|new abstract "If Trees Were Mountains" 11"x14"|
I am still gulping in this season of rowdy abundance that has thrown itself at my doorstep. The sun gets up early and stays up late and somehow I try to keep up. The settling darkness laughs at my foolish tag along attempts as I fall into bed exhausted. I don't want to miss a minute. I am full of energy for all that needs to be done, for sipping in the deliciousness of the greenness and the savouring the occasional tepid breeze. The grass is waist high in parts of the meadow. The tent caterpillars have consumed the leaves from entire trees giving them an eerie silvery glow. They are cocooned in in a tangle of emptiness. Soon their little moth selves will bump against my windows at night like little winged zombies.
The birds dart about in frenzied feeding. Even the tiny woodpecker comes to tap at the plastic feeder hoping to find something to his liking. The quail keep look out for each other as they eat, this seems so endearingly sweet, but of course it is merely a survival behaviour. The hot pink hawthorne tree who showed no sign of blooming last week is tosses it hot pinkness into the sky, even in the distance. In my human way I am constantly reading meaning into the natural world where there is none, or at least not my imagined stories of sweetness or worry or delight. They have their stories but not the ones I stitch together for them, charged with my own hope and fear.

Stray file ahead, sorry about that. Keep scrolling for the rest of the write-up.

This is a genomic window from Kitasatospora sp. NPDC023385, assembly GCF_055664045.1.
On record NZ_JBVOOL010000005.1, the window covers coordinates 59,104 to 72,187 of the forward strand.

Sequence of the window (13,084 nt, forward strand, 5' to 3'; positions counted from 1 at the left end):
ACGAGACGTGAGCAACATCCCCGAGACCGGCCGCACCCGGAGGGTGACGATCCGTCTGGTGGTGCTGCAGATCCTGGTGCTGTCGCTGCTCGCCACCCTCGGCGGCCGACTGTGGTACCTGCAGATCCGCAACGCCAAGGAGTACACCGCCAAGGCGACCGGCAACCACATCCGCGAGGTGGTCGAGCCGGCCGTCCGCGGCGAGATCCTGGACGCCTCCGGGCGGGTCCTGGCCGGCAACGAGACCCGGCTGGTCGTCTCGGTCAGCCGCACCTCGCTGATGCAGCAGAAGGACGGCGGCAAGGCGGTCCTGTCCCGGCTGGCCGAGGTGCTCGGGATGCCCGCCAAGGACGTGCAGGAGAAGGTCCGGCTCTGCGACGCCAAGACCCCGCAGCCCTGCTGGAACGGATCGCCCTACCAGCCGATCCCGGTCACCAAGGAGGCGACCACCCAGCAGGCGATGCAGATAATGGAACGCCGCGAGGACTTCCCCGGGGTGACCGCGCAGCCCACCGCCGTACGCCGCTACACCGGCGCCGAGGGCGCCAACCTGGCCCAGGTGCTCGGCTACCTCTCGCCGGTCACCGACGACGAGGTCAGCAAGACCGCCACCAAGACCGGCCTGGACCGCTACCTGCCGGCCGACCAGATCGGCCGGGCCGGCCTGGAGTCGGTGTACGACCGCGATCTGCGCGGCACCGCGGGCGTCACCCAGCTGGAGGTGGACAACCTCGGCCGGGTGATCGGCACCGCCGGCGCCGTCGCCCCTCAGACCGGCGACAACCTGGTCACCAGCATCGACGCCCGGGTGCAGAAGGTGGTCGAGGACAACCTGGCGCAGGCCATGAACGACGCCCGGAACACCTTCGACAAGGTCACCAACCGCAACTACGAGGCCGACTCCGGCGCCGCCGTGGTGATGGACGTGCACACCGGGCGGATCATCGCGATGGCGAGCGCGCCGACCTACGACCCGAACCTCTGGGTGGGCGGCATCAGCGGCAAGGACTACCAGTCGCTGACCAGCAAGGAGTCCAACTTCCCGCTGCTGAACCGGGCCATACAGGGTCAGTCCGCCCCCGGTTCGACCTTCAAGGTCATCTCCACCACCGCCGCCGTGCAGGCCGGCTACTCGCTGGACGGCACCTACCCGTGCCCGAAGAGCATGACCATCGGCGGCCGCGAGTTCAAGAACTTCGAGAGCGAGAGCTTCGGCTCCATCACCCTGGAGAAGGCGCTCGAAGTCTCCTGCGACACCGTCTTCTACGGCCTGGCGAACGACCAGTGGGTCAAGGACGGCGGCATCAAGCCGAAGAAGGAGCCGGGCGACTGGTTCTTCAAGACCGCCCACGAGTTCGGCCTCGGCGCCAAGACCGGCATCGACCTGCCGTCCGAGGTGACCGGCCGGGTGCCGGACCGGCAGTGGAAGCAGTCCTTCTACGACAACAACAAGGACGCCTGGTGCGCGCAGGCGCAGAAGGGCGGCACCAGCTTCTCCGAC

And I have been plunged into this radical abundance, feeling the energetic pull to be part of it. The lazy slow days of hibernation have disappeared into the drawer with the wool socks. The stack of books I am reading is as tall as the grass. There is "In Buddha's Kitchen" and "Gardening At Dragons Gate", both written by women Dharma practitioners. Wendy Johnson gardens at Green Gulch Zen Centre in California, Kimberley Snow cooks at a Tibetan Centre in Northern California. As I read these books at different times over the days the stories seem to merge together and I weave one book out of two. But as I travel deeper into the books their roads of similarity diverge with the writing and story of the gardening book emerging stronger and more vivid. And so the stories separate and the reading of one increases and the other falls quietly into the background.
|New Buddha 16"x20" heading off to Norway this week|
Also traveling from bedside to coffee table are: "Long Life" and "Why I Wake Early" by Mary Oliver, "Pilgrim" by David Whyte, "Broken Open" by Elizabeth Lesser, "Journey In Ladakh" by Andrew Harvey, and "Collage Discovery Workshop" by Claudine Hellmuth. I am living in the waist tall grass of my reading list, sometimes feeling overwhelmed and sometimes simply picking up what I fancy and reading a bit. I imagine the birds and dear (ha, ha, good typo, deer), must feel this sense of lush madness each day as they make their way through the world.
And between reading list and my infatuation with the outdoor world there seems little time left for virtual living. I read the odd blog. I watch Jeane broadcast from the shed, check a few emails but this is the stuff of colder seasons or rainy days. I suspect many of us have the same inclination, torn from our screens by the the energy of growing things, of warm breezes, a world that offers us so much for so little.
How about you? How has the energy of the season tangled and mixed with your life creating a new you? I am reminded of a quote attributed to the Buddha that I have used on a painting: "Each day we are born again. What we do today is what matters most."